Filipino woodpusher Wesley So celebrated his title conquest in the first official World Fischer Random Chess Championship with a win over world chess champion Magnus Carlsen, 13.5-2.5, in the finals.
The 26-year-old So gained points in two fast-rapid games over Carlsen, after defending his pieces while playing black in his first game.
"People love chess here, thanks to Magnus. People here treat players well, and we love it here. I'm very happy to be the world champion, but it doesn't change much,” said So in a statement with chess.com.
So agreed to a repetition of moves for a draw in the opening game before fending off Carlsen's desperate attack in the second game.
"I think he was shaken in our Game 2 and wasn't able to bounce back, but he congratulated me right after the match. He is a great sportsman," added So.
So said that the game with Carlsen is different from a normal game of chess.
"I don't have to fear that I am running into some deeply prepared line. The trouble with real chess is that people can memorize up to move 40, sometimes more, sometimes less. In order to play good chess, you have to be good at different things, working with computers,” explained So.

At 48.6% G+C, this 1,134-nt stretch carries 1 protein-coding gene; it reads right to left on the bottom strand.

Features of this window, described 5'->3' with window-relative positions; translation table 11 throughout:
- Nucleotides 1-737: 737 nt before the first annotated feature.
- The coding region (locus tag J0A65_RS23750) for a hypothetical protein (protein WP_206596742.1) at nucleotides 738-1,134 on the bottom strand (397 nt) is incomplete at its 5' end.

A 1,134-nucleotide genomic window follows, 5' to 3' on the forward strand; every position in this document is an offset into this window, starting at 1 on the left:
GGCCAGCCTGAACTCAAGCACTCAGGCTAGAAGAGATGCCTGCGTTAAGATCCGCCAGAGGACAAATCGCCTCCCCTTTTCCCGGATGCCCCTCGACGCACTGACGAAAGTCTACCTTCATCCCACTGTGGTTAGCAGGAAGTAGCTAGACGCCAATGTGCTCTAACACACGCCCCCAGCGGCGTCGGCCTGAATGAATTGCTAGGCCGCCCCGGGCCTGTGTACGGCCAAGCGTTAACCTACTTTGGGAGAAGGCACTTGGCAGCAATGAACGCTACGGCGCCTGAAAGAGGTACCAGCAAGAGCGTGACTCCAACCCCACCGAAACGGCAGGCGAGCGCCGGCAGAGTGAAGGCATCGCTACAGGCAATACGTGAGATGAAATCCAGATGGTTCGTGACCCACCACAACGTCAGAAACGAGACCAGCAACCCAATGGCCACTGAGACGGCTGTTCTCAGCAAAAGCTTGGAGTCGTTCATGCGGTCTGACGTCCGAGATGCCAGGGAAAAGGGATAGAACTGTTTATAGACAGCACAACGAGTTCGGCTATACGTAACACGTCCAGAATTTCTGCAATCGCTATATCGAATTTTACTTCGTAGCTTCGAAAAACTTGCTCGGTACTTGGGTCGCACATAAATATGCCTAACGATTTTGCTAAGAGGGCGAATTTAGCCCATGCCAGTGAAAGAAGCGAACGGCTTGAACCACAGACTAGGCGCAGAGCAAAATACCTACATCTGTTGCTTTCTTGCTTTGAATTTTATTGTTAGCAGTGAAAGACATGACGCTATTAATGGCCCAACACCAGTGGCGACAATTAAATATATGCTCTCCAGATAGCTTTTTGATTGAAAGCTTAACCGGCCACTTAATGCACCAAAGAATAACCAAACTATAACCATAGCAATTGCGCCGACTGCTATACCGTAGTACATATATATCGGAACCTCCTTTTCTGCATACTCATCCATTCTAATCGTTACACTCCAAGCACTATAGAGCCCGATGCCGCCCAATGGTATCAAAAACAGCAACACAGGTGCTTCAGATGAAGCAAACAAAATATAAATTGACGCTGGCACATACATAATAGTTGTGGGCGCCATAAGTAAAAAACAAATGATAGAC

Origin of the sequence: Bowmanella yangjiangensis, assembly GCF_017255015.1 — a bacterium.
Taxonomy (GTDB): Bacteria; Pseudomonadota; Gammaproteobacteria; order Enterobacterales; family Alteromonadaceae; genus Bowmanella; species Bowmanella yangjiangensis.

Ian Nepomniachtchi took the bronze medal following a convincing game with Fabiano Caruana.
In the first game, So's pressure convinced Carlsen to back off with a repetition, which the Filipino GM accepted.
So emerged as the surprise leader after taking a three-point lead in Game 2.
This was after Carlsen went on the offensive.
According to analysts, Carlsen chose an ambitious strategy of granting white a pawn center.
From there, So waited before he decided to sacrifice first his center.
So gave up a rook to expose the black's king position and this led to complications.
“In order to play good chess, you have to be good at different things, working with computers. I don't like memorizing moves that I don't understand. Here in Fischer Random you get a game, literally from the beginning,” added So.